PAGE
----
For a given polynomial of $n$th degree

$$P_n(x)=\sum_{i=0}^n a_ix^i = a_nx^n+a_{n-1}x^{n-1}+…+a_1x+a_0$$

you can guess rational solutions $x$ for the corresponding problem $P_n(x)=0$ by applying the following two rules:

- $$x=\frac{p}{q}\text{, with } p \in \mathbb{Z} \land q \in \mathbb{N}\land p\mid a_0 \land q\mid a_n$$
- $$\lvert x\rvert\le2\cdot \max\left\lbrace \sqrt[k]{\frac{\lvert a_{n-k}\rvert}{\lvert a_n\rvert}}, k=1, …, n\right\rbrace$$

# Example

The equations above might be a little bit confusing so let’s apply them to the following example.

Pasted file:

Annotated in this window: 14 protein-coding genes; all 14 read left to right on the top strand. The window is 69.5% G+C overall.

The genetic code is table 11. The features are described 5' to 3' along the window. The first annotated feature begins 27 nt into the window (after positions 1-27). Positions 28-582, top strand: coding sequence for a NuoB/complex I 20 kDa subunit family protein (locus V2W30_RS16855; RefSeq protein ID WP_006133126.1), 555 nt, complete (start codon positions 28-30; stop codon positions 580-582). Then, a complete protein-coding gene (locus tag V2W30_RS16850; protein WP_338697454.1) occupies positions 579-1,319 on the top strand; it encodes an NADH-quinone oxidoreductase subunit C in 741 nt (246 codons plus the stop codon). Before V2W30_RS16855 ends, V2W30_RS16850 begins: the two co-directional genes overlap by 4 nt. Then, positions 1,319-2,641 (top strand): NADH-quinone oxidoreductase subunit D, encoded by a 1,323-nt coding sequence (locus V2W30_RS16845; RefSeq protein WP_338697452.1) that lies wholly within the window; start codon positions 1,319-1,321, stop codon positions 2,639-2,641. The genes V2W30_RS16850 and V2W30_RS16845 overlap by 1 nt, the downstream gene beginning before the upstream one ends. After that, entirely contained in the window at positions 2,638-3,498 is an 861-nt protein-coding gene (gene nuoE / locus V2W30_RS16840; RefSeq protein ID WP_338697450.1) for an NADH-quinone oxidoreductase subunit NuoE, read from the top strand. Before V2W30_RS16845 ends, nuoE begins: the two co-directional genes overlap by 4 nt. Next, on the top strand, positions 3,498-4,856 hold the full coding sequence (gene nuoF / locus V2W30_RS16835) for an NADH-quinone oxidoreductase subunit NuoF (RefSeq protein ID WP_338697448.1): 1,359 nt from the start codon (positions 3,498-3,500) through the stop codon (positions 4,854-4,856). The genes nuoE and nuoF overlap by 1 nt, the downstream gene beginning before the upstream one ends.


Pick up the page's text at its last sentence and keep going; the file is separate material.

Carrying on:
$$f(x)=4x^3+8x^2-2x-4$$

$$f(x)=0\Rightarrow2x^3+4x^2-x-2=0$$

After stating $a_0=-2$ and $a_n=2$ we can determine $p$ and $q$. $p$ is every divisor of $a_0$ that is an integer. Hence possible values are:

$$p=\pm 1\lor p=\pm 2$$

For $q$ all positive integer divisors of $a_n$ are possible:

$$q=1\lor q=2$$

Rule 1. $x=\frac{p}{q}$ now leads to six possible real solutions:

$$x=\pm \frac{1}{2}\lor x=\pm 1\lor x=\pm 2$$

The next step is validating each of them with rule 2. For the given example that doesn’t reduce the number of possible solutions because the following equation is true for every determined value of x.

$$\lvert x\rvert\le2\cdot \max\left\lbrace 2,\frac{\sqrt{2}}{2},1\right\rbrace$$

Finally $f(x)=0$ can be tested for every value of $x$. That will lead to one real solution $x_1=-2$. After conducting e.g. a polynomial division the other two non-real solutions can be determined as well ($x_{2/3}=\pm\frac{\sqrt{2}}{2}$).